Note: You are the master of your own fun – and if you go on the bike tour, your own safety. There will be no waiver to sign, as this isn’t “organized” by anyone. If there’s a lawyer present, we can have a side convo about the Primary Assumption of Risk. This isn’t a tour company (or any company, for that matter). If you want to hang out, please do. If you want to leave, that’s cool too. There’s no set agenda or conversation topics, that’d be too much like work, and there’s plenty of that to do. If you get lost, this is what the tasting room looks like from the outside.
I know I said there was no specific conversation agenda, but since I was curious about the whole Morena Blvd station “dust up” I used the magic of the google and Twitter to gather up some useful sites. I make no promises that any of these sources are unbiased (most probably are biased in some way). In fact, I am biased on this issue, and probably not that open to changing my mind. But if there was any chance I might change my mind, getting up close and personal with the area and some of the arguments would be the way to find out.
The “60-foot” issue
The basic idea is that SANDAG (a regional collection of governments in our county) is using some of our tax money that is included when we put gas in our cars to build a new trolley line that will connect downtown to UCSD. This will include a couple stops between UCSD and downtown. Separately, the City of San Diego is giving some thought to what, if anything, to do to foster growth/orderly city planning around those new trolley stops. Some people think the City should allow a bunch of homes to be built around the trolley stops. The theory is that if people have a trolley that is walking distance and it is convenient to their job, they’ll take the trolley and won’t need a car. If this happened, it would effectively make the housing more affordable and it would limit Greenhouse Gas emissions. Some people think that allowing property owners to build even more stuff where the traffic is already overly congested and the streets are unsafe is a dumb idea that will harm property values, make the community unlivable and/or bring a riff raff element.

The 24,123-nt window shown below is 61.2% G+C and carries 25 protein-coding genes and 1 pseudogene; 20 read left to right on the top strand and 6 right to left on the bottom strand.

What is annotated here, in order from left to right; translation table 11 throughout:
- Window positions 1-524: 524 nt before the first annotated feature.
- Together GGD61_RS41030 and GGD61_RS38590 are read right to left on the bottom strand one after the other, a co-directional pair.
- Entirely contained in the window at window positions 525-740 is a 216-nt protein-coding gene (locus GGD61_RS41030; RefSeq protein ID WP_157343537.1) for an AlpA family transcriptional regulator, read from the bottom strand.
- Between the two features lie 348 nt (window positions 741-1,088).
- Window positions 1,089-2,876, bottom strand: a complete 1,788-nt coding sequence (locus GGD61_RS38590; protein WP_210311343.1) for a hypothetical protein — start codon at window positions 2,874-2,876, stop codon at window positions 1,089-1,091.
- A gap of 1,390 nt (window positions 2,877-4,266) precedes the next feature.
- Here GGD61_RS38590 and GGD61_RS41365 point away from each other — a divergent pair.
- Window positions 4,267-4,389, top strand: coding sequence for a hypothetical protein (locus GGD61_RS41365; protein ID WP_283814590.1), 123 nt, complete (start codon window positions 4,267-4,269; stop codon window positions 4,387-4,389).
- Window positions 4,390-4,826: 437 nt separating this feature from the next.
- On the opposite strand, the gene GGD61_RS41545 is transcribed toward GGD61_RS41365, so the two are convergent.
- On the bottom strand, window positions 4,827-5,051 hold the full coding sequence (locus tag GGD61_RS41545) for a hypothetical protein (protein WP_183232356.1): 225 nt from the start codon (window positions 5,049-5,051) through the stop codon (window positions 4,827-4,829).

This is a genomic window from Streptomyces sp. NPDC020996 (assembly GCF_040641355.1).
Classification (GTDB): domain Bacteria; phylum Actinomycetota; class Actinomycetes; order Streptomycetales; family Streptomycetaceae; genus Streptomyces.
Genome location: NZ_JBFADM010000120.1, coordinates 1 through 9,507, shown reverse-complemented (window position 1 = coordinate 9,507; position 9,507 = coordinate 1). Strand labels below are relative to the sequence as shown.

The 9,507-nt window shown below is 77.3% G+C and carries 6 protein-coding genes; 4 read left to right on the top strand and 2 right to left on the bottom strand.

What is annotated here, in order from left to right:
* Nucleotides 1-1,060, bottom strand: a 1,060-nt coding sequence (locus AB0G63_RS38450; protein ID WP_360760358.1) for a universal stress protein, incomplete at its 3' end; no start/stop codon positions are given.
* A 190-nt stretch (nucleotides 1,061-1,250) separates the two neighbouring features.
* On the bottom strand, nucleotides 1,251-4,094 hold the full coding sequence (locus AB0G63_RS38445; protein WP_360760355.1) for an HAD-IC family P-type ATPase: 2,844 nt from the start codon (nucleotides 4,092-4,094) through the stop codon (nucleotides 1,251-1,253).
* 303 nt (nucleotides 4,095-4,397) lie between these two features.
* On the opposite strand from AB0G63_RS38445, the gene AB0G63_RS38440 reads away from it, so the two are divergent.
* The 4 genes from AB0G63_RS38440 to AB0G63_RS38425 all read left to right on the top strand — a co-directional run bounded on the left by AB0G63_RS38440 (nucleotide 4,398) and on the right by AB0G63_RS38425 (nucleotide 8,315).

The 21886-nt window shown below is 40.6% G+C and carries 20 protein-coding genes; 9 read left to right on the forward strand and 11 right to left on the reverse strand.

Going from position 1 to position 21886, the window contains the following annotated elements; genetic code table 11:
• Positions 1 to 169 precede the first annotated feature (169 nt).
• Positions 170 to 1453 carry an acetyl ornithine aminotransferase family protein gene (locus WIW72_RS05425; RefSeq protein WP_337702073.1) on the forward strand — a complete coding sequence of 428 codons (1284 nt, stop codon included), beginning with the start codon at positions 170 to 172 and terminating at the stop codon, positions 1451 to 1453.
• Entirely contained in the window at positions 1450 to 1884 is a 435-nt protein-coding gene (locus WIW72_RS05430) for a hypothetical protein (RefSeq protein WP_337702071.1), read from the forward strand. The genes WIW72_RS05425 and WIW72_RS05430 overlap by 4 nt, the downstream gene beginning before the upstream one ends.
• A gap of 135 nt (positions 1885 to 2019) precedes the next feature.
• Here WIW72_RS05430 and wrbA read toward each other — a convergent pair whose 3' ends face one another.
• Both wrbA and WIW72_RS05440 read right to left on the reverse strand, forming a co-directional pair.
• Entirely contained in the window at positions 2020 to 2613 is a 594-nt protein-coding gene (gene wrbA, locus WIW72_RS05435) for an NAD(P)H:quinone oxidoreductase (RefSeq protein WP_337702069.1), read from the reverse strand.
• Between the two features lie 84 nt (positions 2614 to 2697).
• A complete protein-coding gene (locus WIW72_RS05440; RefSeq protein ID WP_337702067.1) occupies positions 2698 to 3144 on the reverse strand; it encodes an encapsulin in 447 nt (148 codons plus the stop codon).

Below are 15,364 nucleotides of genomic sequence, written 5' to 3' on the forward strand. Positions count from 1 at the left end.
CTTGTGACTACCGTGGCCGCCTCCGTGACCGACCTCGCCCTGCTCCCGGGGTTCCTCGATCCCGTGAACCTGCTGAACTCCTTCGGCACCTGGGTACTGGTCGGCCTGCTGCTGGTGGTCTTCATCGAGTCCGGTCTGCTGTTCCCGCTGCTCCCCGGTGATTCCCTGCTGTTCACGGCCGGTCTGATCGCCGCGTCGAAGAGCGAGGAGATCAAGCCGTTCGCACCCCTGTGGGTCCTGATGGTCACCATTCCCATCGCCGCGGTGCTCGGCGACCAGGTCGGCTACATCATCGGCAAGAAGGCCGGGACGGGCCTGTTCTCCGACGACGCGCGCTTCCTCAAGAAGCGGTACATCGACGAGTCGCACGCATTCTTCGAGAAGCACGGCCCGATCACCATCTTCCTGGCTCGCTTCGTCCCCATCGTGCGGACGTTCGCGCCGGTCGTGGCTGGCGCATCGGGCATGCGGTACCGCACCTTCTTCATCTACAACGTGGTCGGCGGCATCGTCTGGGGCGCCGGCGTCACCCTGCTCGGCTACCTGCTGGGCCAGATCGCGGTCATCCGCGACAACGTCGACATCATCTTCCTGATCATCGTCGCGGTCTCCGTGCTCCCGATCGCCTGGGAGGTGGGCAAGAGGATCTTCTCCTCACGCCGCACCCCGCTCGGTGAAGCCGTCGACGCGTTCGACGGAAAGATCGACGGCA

There was a neighborhood meeting on April 30th in a room that held a few hundred people. It was so crowded it looked like this… from the outside.
With all that as backdrop, here’s my compendium of stuff to help you understand what’s going on.
Bay Park San Diego Website – What is the 60-foot issue?
Bay Park San Diego Facebook Page – click here
Clairemont Town Council Website – click here (a neighborhood group that has been involved in the area for 60 years in the area)
Clairemont Mesa Community Planning Group – click here (this is the community advisory body recognized by the city to provide land use recommendations about local property issues)
Question: What is the difference between the Town Council and the Planning Group?
Answer: Both are made up of residents and business owners of the community. But Town Councils and Neighborhood Associations tend to deal with non-land use quality of life issues like crime, neighborhood beautification and large community pride events. Planning Groups are authorized by the City of San Diego (here) and have a narrow scope to review and advise the city about issues related to what people/government/businesses can or should do with land in the area.
So there you have it. More than most people could want to know about this issue in one place – sort of. If you live in Clairemont, please do get involved, regardless of your opinion on this particular issue. Our entire community is better off the more of our citizens are connected to the issues and making informed decisions about them. There are many decisions made by the people who show up, and as you might expect those people tend to be the ones who are most passionate on one side or the other of the issue. Getting involved, even a little, can make sure that decisions are made by as broad a group as possible.
Hope to see you on the 1st. Oh, by the way, the Rock ‘n roll marathon is that day, that’s why we are starting in the afternoon. Allegedly the streets will be all back open in time. Have a great day.